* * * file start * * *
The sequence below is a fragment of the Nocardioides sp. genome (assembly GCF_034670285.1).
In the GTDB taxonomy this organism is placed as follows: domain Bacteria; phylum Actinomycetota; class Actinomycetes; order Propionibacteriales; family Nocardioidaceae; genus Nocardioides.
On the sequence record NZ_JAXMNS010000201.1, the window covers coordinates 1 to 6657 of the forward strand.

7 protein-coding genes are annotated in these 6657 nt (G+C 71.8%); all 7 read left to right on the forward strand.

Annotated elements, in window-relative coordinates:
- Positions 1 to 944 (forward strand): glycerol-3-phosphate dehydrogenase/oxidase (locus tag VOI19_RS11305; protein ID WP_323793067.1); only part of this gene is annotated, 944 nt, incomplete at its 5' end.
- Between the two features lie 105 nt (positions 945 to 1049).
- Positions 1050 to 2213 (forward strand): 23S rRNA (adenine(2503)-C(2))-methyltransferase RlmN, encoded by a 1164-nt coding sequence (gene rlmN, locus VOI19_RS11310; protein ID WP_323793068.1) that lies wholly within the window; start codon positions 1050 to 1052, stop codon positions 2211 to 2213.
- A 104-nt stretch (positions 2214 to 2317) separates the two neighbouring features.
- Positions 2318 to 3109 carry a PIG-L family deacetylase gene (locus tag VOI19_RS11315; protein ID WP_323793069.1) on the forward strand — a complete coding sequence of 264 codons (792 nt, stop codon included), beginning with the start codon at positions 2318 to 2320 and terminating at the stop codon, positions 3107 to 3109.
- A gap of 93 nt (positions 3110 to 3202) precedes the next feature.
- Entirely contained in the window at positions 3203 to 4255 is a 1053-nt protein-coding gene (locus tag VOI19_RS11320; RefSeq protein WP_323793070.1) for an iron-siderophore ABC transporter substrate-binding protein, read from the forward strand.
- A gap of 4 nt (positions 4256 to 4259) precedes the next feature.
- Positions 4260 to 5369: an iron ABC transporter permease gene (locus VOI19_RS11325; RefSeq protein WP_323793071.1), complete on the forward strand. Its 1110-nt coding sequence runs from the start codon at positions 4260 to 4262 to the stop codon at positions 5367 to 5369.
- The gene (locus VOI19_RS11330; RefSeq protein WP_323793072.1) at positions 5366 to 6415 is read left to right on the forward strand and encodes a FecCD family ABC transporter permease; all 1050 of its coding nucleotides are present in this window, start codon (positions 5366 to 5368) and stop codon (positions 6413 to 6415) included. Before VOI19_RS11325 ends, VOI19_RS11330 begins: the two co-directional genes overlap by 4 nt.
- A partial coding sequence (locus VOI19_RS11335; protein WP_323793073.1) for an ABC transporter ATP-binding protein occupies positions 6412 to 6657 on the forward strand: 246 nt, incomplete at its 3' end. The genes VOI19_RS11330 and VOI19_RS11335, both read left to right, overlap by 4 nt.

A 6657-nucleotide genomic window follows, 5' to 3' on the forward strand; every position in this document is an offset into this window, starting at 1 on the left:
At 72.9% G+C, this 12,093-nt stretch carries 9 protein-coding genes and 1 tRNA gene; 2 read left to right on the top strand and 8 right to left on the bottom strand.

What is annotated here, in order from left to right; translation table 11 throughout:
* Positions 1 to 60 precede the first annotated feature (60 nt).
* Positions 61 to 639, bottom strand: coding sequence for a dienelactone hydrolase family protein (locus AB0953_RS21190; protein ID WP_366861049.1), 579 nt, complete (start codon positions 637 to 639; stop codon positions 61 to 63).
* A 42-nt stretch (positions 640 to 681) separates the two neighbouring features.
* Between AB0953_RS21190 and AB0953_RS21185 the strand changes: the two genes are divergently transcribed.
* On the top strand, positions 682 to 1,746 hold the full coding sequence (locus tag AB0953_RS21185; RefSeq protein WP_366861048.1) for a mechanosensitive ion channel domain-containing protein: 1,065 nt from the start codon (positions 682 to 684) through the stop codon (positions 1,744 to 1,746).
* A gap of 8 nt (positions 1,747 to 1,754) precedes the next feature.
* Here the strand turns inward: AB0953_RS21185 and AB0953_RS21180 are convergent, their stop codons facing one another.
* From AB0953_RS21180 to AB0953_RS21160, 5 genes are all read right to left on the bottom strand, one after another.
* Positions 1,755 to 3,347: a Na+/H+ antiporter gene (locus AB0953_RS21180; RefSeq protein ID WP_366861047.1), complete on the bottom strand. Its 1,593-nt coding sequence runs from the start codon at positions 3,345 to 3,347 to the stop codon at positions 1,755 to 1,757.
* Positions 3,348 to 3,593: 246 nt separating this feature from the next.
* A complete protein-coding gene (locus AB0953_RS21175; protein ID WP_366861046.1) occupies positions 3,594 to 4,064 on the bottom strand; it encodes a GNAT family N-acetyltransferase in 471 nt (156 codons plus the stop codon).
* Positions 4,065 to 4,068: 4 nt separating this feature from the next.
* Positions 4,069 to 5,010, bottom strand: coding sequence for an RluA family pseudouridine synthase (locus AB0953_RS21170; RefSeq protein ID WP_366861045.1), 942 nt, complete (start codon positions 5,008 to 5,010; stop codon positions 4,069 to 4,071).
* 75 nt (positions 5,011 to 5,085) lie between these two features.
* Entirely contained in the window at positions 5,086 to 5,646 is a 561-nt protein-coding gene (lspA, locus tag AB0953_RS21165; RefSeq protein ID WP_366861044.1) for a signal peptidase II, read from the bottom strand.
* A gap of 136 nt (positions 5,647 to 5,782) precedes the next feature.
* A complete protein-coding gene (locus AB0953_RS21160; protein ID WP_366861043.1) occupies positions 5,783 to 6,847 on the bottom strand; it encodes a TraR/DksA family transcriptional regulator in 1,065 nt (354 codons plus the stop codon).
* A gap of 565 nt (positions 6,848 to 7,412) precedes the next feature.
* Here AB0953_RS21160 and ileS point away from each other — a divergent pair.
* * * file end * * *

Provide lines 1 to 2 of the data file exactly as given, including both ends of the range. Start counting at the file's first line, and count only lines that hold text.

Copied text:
The sequence below is a fragment of the Nocardioides sp. genome (assembly GCF_034670285.1).
In the GTDB taxonomy this organism is placed as follows: domain Bacteria; phylum Actinomycetota; class Actinomycetes; order Propionibacteriales; family Nocardioidaceae; genus Nocardioides.